Although only the subset of study participants with more severe baseline substance use appeared to benefit from the specific elements of Seeking Safety, this finding is in line with other treatment studies that show the largest treatment effects among those with the most severe problems (22). Because the detection of mediation in clinical trials is inherently a low-power endeavor, it would be expected that differences would be most clearly observed in the subset of the sample where the intervention effect is most powerful, namely those with a high level of the baseline treatment targets (i.e., higher levels of substance use).

Overall, our results have important clinical implications for treating women with comorbid PTSD and substance use disorders. The findings further contradict conventional wisdom that addressing trauma-related symptoms will negatively impact substance use recovery. Instead, we demonstrate that trauma-focused treatment can lead to improvements in substance use outcomes in the context of PTSD symptom reductions, without decreasing participant attendance. Thus, we contend that the most effective treatment models are those that address PTSD before substance use or simultaneously. We propose this course of treatment, in contrast to treatment commonly offered in substance abuse treatment settings that lack a trauma-focus, especially because of the high prevalence rates of trauma histories and PTSD among such patients.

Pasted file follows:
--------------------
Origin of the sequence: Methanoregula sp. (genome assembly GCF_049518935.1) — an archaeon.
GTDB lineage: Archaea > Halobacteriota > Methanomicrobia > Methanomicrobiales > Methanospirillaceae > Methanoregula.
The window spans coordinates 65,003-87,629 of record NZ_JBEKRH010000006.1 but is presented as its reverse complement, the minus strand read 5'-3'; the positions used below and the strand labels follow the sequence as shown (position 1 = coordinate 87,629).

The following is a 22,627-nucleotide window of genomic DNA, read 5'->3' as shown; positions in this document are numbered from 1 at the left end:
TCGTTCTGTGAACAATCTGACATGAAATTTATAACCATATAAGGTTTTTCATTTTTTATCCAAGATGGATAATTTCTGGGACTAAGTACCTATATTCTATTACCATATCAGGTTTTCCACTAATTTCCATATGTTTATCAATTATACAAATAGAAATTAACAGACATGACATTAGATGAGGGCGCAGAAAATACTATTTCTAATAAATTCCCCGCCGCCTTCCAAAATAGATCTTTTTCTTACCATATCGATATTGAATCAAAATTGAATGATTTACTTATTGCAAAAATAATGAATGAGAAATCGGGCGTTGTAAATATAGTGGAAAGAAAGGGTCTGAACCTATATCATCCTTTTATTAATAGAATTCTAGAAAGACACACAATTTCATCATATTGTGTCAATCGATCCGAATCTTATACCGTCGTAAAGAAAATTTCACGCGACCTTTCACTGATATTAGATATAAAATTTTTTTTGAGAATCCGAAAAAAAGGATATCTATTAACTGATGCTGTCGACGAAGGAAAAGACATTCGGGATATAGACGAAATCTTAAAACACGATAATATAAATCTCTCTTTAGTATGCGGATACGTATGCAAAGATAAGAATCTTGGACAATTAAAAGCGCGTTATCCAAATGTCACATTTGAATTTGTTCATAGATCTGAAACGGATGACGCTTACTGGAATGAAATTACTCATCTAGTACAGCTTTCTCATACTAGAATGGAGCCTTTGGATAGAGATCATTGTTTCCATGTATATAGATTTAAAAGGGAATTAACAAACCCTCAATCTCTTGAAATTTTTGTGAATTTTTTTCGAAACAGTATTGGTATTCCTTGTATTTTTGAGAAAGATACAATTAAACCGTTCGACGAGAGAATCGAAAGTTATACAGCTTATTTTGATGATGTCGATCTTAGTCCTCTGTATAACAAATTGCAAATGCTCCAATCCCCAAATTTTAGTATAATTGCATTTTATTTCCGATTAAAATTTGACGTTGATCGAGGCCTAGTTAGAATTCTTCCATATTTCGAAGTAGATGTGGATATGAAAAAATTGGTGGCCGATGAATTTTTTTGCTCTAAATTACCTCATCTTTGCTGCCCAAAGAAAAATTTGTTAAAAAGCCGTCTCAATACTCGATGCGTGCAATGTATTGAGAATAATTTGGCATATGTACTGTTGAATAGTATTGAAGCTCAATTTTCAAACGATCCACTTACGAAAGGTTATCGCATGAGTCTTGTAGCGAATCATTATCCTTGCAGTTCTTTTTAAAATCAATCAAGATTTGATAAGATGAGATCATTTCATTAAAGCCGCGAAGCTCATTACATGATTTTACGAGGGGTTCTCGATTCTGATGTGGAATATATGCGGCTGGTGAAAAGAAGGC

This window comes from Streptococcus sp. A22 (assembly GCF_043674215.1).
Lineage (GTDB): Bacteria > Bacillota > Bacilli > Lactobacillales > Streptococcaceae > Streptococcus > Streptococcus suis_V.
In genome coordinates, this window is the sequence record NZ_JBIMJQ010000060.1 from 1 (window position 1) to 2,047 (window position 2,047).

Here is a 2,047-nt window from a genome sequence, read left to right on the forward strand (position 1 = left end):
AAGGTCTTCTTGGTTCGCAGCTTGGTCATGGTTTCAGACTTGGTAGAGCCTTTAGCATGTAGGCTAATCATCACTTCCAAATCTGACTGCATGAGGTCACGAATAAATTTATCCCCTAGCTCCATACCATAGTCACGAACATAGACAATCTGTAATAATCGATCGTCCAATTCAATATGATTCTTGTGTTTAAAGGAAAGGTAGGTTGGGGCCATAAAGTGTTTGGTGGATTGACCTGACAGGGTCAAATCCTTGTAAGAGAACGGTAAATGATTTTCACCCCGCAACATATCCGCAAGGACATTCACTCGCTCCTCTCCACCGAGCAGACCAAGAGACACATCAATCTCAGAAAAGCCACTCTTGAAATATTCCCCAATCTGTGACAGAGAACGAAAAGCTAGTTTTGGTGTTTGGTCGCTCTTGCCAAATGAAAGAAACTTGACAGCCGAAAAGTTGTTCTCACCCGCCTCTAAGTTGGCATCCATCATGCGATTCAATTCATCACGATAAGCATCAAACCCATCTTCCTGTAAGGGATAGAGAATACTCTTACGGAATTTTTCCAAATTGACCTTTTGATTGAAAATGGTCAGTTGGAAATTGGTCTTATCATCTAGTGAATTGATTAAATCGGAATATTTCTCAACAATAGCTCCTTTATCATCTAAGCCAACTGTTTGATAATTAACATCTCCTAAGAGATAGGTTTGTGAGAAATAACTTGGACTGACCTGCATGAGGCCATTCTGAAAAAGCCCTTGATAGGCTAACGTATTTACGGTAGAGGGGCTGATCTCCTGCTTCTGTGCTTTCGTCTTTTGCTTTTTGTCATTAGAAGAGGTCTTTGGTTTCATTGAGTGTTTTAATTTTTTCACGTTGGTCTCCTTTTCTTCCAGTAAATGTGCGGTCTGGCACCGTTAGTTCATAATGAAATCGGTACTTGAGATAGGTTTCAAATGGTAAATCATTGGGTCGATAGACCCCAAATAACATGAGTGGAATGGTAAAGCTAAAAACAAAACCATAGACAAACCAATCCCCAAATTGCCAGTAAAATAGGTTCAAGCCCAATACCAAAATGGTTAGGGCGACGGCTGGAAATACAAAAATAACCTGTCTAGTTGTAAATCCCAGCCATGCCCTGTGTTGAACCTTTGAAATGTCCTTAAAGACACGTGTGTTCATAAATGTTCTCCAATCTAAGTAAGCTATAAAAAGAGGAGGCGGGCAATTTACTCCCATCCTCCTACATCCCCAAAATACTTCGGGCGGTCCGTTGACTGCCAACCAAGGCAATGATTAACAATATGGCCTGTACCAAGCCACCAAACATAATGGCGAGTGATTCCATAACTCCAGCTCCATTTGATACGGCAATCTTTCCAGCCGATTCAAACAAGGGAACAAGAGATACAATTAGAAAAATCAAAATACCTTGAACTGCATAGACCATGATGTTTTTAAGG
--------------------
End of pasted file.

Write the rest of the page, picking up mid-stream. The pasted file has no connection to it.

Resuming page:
Our study has several limitations. First, 40% of the sample was abstinent at baseline, which restricted the variability in alcohol and drug outcomes and thereby could have diluted the overall treatment effect. This is particularly true with respect to alcohol outcomes, as the vast majority of the sample met drug abuse or dependence criteria, with or without concurrent alcohol abuse or dependence (91.2%). Therefore, the findings may not generalize to a primarily alcohol-dependent sample. Second, the cohort consisted entirely of women, which precludes extrapolation of results to men. A third consideration is that the participants received study interventions while enrolled in substance abuse treatment; receiving additional treatment focused on managing addictive behavior may have influenced outcomes.